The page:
Endosperm


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Related to Endosperm: endosperm nucleus

endosperm

[′en·də‚spərm]
(botany)
The nutritive protein material within the embryo sac of seed plants.
Storage tissue in the seeds of gymnosperms.

Endosperm

 

in the seed of gymnosperms and most flowering plants, a tissue in which the nutrient substances necessary for the development of the embryo are deposited. In gymnosperms the endosperm is formed in the ovule during germination of the megaspore; it consequently becomes the female prothallus (gametophyte), with a haploid set of chromosomes. The archegonia in gynosperms develop from certain cells of the endosperm. In angiosperms the endosperm is formed after fertilization as a result of the merging of the spermatozoid with the secondary (diploid) nucleus of the embryo sac. In this case the cells of the endosperm are triploid. By uniting sets of chromosomes from both parent plants the endosperm becomes a physiologically active, viable nutrient tissue. It not only feeds the embryo but fosters embryonic growth and differentiation.

A distinction may be made between the nuclear, cellular, and helobial types of endosperm. In the first type the cell walls do not form immediately after formation of the nuclei. In cellular endosperms the cell walls form immediately after each division of the nuclei. Helobial endosperm is intermediate between the other two types. Endosperm is not equally developed in the mature seeds of flowering plants of different families. Thus, it is large in Gramineae, Solanaceae, and Umbelliferae, but in many other families, for example, Leguminosae, Compositae, and Rosaceae, the endosperm is poorly developed, and reserve nutrient matter is deposited in the embryo itself, mainly in the cotyledons. In many Orchidaceae the endosperm is not formed.

REFERENCES

Khudiak, M. I. Endosperm pokrytosemennykh rastenii. Kiev, 1963.
Poddubnaia-Arnol’di, V. A. Tsitoembriologiia pokrytosemennykh rastenii. Moscow, 1976.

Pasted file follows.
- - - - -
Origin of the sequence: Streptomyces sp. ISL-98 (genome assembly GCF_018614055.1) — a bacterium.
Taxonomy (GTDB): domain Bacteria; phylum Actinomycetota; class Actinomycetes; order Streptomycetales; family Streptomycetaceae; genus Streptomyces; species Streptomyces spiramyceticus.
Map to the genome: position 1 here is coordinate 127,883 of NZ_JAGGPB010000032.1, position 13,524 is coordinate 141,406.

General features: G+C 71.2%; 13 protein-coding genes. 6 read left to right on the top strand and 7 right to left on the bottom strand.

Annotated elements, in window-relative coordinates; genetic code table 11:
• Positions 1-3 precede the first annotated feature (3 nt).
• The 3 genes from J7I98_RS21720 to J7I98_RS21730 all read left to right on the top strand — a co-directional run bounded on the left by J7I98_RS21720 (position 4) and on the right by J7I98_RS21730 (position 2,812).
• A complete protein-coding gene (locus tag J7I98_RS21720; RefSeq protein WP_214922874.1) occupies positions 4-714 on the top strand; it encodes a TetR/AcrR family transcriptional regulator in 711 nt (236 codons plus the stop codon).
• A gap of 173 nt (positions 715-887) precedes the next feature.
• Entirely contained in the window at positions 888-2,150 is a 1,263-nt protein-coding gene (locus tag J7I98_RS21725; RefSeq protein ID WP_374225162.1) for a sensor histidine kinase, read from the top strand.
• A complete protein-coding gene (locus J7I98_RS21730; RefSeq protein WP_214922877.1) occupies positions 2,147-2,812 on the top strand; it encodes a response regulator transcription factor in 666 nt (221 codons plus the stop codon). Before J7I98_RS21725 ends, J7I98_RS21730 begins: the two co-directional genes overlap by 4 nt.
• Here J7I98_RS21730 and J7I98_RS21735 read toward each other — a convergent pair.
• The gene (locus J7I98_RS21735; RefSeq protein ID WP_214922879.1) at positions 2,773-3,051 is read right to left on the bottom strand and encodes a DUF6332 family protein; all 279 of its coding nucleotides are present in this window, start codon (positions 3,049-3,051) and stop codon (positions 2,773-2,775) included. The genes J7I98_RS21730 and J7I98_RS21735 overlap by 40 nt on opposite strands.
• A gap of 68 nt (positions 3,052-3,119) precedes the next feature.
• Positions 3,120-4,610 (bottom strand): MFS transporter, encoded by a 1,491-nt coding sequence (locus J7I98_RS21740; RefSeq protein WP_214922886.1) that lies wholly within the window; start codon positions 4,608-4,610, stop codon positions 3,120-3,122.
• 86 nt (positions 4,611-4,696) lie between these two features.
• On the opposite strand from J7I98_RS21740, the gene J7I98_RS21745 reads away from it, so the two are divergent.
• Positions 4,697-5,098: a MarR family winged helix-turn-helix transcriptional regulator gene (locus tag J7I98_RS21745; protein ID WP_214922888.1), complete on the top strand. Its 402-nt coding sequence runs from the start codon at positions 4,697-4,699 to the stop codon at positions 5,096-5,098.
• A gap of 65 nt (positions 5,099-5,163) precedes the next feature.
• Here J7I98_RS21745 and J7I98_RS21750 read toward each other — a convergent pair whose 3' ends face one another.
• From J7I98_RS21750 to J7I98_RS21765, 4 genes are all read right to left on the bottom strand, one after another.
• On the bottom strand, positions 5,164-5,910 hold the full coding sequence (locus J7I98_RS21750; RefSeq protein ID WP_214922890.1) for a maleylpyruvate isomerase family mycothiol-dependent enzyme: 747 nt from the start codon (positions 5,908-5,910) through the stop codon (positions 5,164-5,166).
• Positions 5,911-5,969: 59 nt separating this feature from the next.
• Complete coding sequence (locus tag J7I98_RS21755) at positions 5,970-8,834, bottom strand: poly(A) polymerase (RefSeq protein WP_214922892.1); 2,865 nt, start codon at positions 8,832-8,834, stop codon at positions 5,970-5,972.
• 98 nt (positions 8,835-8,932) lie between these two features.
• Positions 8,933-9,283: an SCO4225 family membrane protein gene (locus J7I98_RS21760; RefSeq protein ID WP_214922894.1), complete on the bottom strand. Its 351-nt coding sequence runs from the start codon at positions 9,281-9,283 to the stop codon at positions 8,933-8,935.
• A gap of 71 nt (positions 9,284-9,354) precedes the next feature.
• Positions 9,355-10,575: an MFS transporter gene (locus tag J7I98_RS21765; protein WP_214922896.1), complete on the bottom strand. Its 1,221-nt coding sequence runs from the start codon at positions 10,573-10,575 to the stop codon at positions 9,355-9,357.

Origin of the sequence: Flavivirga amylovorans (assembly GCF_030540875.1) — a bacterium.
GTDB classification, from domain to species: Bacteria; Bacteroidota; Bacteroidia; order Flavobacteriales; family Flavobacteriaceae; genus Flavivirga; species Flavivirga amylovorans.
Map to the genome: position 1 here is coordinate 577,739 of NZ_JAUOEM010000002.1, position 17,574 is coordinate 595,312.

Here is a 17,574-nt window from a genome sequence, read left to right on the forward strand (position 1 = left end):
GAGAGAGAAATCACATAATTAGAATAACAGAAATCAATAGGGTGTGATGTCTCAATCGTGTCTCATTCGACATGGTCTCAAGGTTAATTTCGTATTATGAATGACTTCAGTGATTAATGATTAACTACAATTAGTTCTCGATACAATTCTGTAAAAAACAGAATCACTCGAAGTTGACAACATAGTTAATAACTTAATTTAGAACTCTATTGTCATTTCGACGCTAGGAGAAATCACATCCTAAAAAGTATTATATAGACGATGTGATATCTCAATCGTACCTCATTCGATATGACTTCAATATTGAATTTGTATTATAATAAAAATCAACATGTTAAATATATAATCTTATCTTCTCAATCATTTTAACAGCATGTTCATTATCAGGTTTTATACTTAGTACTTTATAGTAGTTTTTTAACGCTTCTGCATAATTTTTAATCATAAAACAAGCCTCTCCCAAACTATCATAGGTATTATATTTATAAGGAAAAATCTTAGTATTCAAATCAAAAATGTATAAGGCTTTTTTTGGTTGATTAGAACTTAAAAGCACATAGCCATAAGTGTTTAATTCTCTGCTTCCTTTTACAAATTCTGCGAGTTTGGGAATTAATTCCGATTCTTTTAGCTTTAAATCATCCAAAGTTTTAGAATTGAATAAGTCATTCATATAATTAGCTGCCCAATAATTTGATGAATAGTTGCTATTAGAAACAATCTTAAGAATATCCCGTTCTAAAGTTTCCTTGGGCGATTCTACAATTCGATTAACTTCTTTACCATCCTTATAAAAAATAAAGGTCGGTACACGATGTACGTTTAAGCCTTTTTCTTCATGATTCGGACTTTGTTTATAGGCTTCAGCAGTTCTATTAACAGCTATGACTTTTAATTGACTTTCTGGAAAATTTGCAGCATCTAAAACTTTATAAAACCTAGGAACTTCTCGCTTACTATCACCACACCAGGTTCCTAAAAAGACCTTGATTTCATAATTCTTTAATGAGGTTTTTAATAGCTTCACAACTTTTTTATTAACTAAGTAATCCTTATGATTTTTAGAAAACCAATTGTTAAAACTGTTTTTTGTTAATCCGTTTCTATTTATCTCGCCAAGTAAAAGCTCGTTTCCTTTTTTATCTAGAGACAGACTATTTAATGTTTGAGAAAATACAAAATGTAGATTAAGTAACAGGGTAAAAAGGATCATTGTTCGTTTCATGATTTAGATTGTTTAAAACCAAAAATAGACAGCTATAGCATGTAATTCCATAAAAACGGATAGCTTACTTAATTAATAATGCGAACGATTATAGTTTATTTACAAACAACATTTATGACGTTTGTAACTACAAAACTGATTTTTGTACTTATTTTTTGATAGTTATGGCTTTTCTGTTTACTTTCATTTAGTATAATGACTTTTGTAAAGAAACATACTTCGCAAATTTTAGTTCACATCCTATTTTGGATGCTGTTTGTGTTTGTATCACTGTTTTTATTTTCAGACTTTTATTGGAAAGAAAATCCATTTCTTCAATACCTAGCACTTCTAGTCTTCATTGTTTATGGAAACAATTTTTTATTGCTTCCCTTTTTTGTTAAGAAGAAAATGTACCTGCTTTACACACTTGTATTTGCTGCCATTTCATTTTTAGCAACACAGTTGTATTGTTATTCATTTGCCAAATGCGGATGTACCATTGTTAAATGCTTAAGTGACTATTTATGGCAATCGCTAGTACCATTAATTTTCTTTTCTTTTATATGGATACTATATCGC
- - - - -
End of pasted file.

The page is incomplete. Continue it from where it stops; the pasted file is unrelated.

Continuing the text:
References in periodicals archive ?
2016) found that lipids and protein bodies inside the endosperm cells of Morinda citrifolia served as the main reserve components.
Samples of endosperm (without tip cap, pericarp, and germ) as well as from the whole kernel were taken from each genotype.
Rice Cultivar Identification by High-Performance Liquid Chromatography of Endosperm Proteins.
2011) nine days after inoculation of zygotic embryos of different accessions transported in endosperm discs stored in plastic bags at 17[degrees]C for two days.
The detrimental effect of water limitation on seedlings growth has been also observed by Mohammadkhani & Heidari (2008), and it was expected, shoot and root as because depend on the endosperm as source of energy, besides metabolites, until the plantlet achieves autonomy for its own support (Aoki et al.
According to previous studies, MSI1 gene acts as a key role in expressing endosperm development in apomixis, meanwhile playing a pivotal role in the seed development process.
In a literature review on endothelium, Werker (1997) suggests several functions for this tissue, such as transference of nutrients, temporary accumulation of nutrients, ability to act in metabolizing dissolved products in its own cells, secretion of digestive enzymes, and also act as a limiting barrier, preventing the embryo and endosperm from excessive growth.
Polishing removes the aleurone layer and embryo which parts of the rice grain are richer with vitamins, minerals, protein and fiber than the endosperm itself.
Endosperm development is critical for viable seed production in
In contrast, mature coconuts contain less water, and their endosperm thickens quickly to white edible meat.
Supercol polymers are extracted from guar endosperm and supplied as powders of varying granulation and viscosity.